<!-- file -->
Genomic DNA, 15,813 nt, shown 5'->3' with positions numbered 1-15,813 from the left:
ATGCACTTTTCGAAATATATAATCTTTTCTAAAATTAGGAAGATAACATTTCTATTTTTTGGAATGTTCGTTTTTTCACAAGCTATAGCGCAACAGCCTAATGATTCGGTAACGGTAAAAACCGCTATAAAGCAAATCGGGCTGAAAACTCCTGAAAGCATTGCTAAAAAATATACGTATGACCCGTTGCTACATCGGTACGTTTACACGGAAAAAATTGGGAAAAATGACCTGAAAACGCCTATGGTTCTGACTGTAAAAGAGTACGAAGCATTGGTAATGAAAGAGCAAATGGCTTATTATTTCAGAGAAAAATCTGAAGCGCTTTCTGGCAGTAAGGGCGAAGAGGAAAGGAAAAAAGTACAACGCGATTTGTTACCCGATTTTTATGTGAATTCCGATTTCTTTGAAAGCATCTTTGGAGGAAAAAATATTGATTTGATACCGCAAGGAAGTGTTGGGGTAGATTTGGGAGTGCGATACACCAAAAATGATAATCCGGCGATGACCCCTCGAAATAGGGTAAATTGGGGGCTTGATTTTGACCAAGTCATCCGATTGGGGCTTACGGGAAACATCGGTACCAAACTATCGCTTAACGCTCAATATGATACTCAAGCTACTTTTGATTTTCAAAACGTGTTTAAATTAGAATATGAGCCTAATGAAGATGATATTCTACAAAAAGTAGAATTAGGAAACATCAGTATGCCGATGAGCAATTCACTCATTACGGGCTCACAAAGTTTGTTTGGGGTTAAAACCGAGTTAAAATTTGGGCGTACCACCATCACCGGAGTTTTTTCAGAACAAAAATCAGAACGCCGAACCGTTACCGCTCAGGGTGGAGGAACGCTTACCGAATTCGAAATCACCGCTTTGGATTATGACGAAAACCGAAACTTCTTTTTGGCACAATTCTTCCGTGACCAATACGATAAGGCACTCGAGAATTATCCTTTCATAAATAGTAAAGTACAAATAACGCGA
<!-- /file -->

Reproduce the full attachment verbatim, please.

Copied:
Genomic DNA, 15,813 nt, shown 5'->3' with positions numbered 1-15,813 from the left:
ATGCACTTTTCGAAATATATAATCTTTTCTAAAATTAGGAAGATAACATTTCTATTTTTTGGAATGTTCGTTTTTTCACAAGCTATAGCGCAACAGCCTAATGATTCGGTAACGGTAAAAACCGCTATAAAGCAAATCGGGCTGAAAACTCCTGAAAGCATTGCTAAAAAATATACGTATGACCCGTTGCTACATCGGTACGTTTACACGGAAAAAATTGGGAAAAATGACCTGAAAACGCCTATGGTTCTGACTGTAAAAGAGTACGAAGCATTGGTAATGAAAGAGCAAATGGCTTATTATTTCAGAGAAAAATCTGAAGCGCTTTCTGGCAGTAAGGGCGAAGAGGAAAGGAAAAAAGTACAACGCGATTTGTTACCCGATTTTTATGTGAATTCCGATTTCTTTGAAAGCATCTTTGGAGGAAAAAATATTGATTTGATACCGCAAGGAAGTGTTGGGGTAGATTTGGGAGTGCGATACACCAAAAATGATAATCCGGCGATGACCCCTCGAAATAGGGTAAATTGGGGGCTTGATTTTGACCAAGTCATCCGATTGGGGCTTACGGGAAACATCGGTACCAAACTATCGCTTAACGCTCAATATGATACTCAAGCTACTTTTGATTTTCAAAACGTGTTTAAATTAGAATATGAGCCTAATGAAGATGATATTCTACAAAAAGTAGAATTAGGAAACATCAGTATGCCGATGAGCAATTCACTCATTACGGGCTCACAAAGTTTGTTTGGGGTTAAAACCGAGTTAAAATTTGGGCGTACCACCATCACCGGAGTTTTTTCAGAACAAAAATCAGAACGCCGAACCGTTACCGCTCAGGGTGGAGGAACGCTTACCGAATTCGAAATCACCGCTTTGGATTATGACGAAAACCGAAACTTCTTTTTGGCACAATTCTTCCGTGACCAATACGATAAGGCACTCGAGAATTATCCTTTCATAAATAGTAAAGTACAAATAACGCGA